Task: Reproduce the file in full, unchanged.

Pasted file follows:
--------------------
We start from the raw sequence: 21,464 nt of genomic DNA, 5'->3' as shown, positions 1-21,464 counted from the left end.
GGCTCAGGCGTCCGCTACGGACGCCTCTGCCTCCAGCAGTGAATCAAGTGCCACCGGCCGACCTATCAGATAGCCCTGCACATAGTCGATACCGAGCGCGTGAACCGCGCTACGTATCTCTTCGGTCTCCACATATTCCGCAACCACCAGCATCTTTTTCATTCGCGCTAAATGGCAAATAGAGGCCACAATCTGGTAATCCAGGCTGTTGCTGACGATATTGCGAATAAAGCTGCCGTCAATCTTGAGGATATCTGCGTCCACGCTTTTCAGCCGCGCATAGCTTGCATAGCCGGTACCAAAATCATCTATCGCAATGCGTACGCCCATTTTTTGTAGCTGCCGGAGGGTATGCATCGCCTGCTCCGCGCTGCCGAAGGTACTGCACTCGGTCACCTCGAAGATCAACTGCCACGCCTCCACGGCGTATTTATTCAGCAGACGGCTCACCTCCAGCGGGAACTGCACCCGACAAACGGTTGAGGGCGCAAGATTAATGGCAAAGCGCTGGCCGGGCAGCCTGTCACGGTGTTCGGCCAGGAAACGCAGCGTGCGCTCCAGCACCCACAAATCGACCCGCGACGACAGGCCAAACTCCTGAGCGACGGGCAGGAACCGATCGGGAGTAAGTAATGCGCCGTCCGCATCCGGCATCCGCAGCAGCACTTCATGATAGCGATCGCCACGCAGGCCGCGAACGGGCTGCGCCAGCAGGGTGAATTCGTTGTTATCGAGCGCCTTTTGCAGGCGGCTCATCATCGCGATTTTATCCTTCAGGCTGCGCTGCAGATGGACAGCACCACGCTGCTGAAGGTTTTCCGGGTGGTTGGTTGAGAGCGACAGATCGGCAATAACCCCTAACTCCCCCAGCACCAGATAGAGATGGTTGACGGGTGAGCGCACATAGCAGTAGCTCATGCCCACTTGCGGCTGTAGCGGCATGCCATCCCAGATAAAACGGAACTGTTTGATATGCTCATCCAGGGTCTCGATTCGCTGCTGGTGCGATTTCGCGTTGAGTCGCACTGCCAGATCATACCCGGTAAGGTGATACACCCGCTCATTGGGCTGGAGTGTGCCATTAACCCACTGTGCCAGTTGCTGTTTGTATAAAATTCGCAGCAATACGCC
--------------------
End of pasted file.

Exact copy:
We start from the raw sequence: 21,464 nt of genomic DNA, 5'->3' as shown, positions 1-21,464 counted from the left end.
GGCTCAGGCGTCCGCTACGGACGCCTCTGCCTCCAGCAGTGAATCAAGTGCCACCGGCCGACCTATCAGATAGCCCTGCACATAGTCGATACCGAGCGCGTGAACCGCGCTACGTATCTCTTCGGTCTCCACATATTCCGCAACCACCAGCATCTTTTTCATTCGCGCTAAATGGCAAATAGAGGCCACAATCTGGTAATCCAGGCTGTTGCTGACGATATTGCGAATAAAGCTGCCGTCAATCTTGAGGATATCTGCGTCCACGCTTTTCAGCCGCGCATAGCTTGCATAGCCGGTACCAAAATCATCTATCGCAATGCGTACGCCCATTTTTTGTAGCTGCCGGAGGGTATGCATCGCCTGCTCCGCGCTGCCGAAGGTACTGCACTCGGTCACCTCGAAGATCAACTGCCACGCCTCCACGGCGTATTTATTCAGCAGACGGCTCACCTCCAGCGGGAACTGCACCCGACAAACGGTTGAGGGCGCAAGATTAATGGCAAAGCGCTGGCCGGGCAGCCTGTCACGGTGTTCGGCCAGGAAACGCAGCGTGCGCTCCAGCACCCACAAATCGACCCGCGACGACAGGCCAAACTCCTGAGCGACGGGCAGGAACCGATCGGGAGTAAGTAATGCGCCGTCCGCATCCGGCATCCGCAGCAGCACTTCATGATAGCGATCGCCACGCAGGCCGCGAACGGGCTGCGCCAGCAGGGTGAATTCGTTGTTATCGAGCGCCTTTTGCAGGCGGCTCATCATCGCGATTTTATCCTTCAGGCTGCGCTGCAGATGGACAGCACCACGCTGCTGAAGGTTTTCCGGGTGGTTGGTTGAGAGCGACAGATCGGCAATAACCCCTAACTCCCCCAGCACCAGATAGAGATGGTTGACGGGTGAGCGCACATAGCAGTAGCTCATGCCCACTTGCGGCTGTAGCGGCATGCCATCCCAGATAAAACGGAACTGTTTGATATGCTCATCCAGGGTCTCGATTCGCTGCTGGTGCGATTTCGCGTTGAGTCGCACTGCCAGATCATACCCGGTAAGGTGATACACCCGCTCATTGGGCTGGAGTGTGCCATTAACCCACTGTGCCAGTTGCTGTTTGTATAAAATTCGCAGCAATACGCC